This approach makes the victims feel safer without actually decreasing their danger.  While it is important to get them out of a fear-induced paralysis, this should only be a part of the process.  It is important inasmuch as it motivates them to take steps to address the problem at hand.  If they are sitting there quaking in fear, it does not matter how many tools you hand to them, because they will not have the power to use them against their abusers when the need arises.  What often gets bandied about as “empowerment”, however, is rhetoric without content, because it only addresses the feelings, not the abilities to deal with the situation.  It tells you how to feel, not what to do. 

Making the victims feel safer gives them a greater ability to enjoy their lives, to be sure.  At the same time, it may cause them to drop their guard hence putting them at greater risk.  What this approach ignores completely is the fact that the victims are not fighting shadows; they are in clear and present danger.  Their feelings of fear are both natural and justified because abusers are a very real danger, not bogeymen. 

It’s easy and comfortable to talk about “empowering victims” by making them feel better.  We can get a warm, rosy glow thinking about how we are helping all those poor little victims march bravely onwards, trusting in their talismans.  And that’s just grand - until someone gets killed, because talismans are not tools; because the feeling wasn’t connected to any actual, practical increase in the victims’ ability to protect themselves; because when you are trying to keep safe from vampires a cross may help you, but when you are in danger from a prowling tiger you might want to choose something rather more practical.  

Telling someone that a key chain alarm will stop an aggressor is the equivalent of handing them a placebo weapon; a toy gun to protect themselves from tigers.  This is particularly the case when that aggressor has already violated a restraining order.  In fact, the alarm may escalate what may have been a purely verbal confrontation into actual physical violence.  The fact is that there is no universal panacea, no magic bullet that works against all people all the time.  True, effective personal safe-protection cannot come out of a one-size-fits-all kit.  However, we are not dealing with practical solutions here.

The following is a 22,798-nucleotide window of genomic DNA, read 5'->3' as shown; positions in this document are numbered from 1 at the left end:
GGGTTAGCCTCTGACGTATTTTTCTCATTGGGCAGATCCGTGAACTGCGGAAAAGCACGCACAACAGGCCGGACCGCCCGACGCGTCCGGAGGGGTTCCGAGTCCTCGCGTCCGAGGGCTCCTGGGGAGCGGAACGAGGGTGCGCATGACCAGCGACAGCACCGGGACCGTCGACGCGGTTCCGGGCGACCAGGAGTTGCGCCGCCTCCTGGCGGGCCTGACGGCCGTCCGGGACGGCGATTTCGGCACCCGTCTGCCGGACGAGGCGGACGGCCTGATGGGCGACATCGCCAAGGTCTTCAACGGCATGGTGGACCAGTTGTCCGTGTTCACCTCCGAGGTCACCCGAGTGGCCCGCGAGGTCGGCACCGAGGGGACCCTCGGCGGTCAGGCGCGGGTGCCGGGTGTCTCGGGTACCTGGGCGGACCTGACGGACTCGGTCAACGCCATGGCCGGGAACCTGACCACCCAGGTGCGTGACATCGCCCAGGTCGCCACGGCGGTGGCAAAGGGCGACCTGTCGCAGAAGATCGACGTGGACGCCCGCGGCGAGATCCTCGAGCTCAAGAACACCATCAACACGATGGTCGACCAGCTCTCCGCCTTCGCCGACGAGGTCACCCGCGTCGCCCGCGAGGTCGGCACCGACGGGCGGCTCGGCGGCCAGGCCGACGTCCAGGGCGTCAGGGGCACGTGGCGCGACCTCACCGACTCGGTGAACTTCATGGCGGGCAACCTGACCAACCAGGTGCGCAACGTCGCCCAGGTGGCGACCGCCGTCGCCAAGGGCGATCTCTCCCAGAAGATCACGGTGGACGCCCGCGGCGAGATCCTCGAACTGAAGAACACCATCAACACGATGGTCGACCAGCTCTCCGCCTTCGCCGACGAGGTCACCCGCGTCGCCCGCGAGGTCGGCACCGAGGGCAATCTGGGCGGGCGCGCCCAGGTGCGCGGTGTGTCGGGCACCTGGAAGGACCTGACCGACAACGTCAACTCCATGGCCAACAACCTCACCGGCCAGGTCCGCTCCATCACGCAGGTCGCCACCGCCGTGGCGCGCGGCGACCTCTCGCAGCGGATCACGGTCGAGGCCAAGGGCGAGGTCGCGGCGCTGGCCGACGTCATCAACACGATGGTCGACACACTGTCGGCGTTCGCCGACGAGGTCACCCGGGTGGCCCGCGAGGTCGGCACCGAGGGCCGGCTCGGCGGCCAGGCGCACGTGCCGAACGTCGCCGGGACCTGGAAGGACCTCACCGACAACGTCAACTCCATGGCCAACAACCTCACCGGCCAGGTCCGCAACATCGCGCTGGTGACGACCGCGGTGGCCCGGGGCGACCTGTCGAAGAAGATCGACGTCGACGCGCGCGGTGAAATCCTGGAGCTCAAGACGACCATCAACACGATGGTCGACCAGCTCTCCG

The support system is often dealing with "empowerment" through addressing feelings rather than the actual issues.  This worries me greatly.  When did we start caring more about people’s feelings than about their physical welfare?  When did people’s rights become more important than their survival?  It’s got to be a lot easier to exercise your right to the pursuit of happiness when you are alive and breathing, and ideally out of hospital and with all major limbs and organs present and intact.  But no, we focus on “awareness” without real understanding and “empowerment” without any real power.  We are handing out victims a lot of hot air.  Some of them seem to be buying it.  Meanwhile, the scared little girl inside my head keeps reminding me that nobody seems willing to talk about handing victims a cosh.




[1] Yes, there is a gender bias.  Yes, I know that Domestic Abuse can and does also affect men.  The bias was put there by the organisation in question, not by me.  And yes, it that annoyed me greatly, too.

[2] Alarms can be louder than screams, but particularly in urban settings we can be exposed to so many artificial alarms that most people fail to respond to them.  I reckon the increase in volume is probably counterbalanced by the decrease in the perceived significance of the noise.  Furthermore, unless you have actually dealt with the victims’ fear paralysis under adrenal stress, they might never get to push the button.

Sunday, 3 November 2013

My close brush with date rape. 31/10/13.


Last summer I narrowly avoided becoming a rapist.  Before you start shouting, the whole horrid event wasn’t premeditated in any way, shape or form.  I was minding my own business dancing in a beer tent when this Sweet Young Thing rolled in and commenced to bounce.  Bounce, bounce, bounce – it wasn’t the best dancing I’d ever seen, but it did it for me.  I couldn’t stop gawping at it, and it only got better.  Bouncing is hot work, you see, so off came the jacket, and that was good.  Then off came the t-shirt too, at which point I felt compelled to manifest my appreciation.  I wasn’t up to reciting sonnets, what with my jaw being sore from having hit the ground, but apparently that wasn’t a problem.  A generic “oh, that’s NICE” accompanied by vague hand waving to qualify the areas I thought particularly noteworthy seemed to do the trick, as the Sweet Young Thing latched onto me like a limpet and proceeded to suck my face.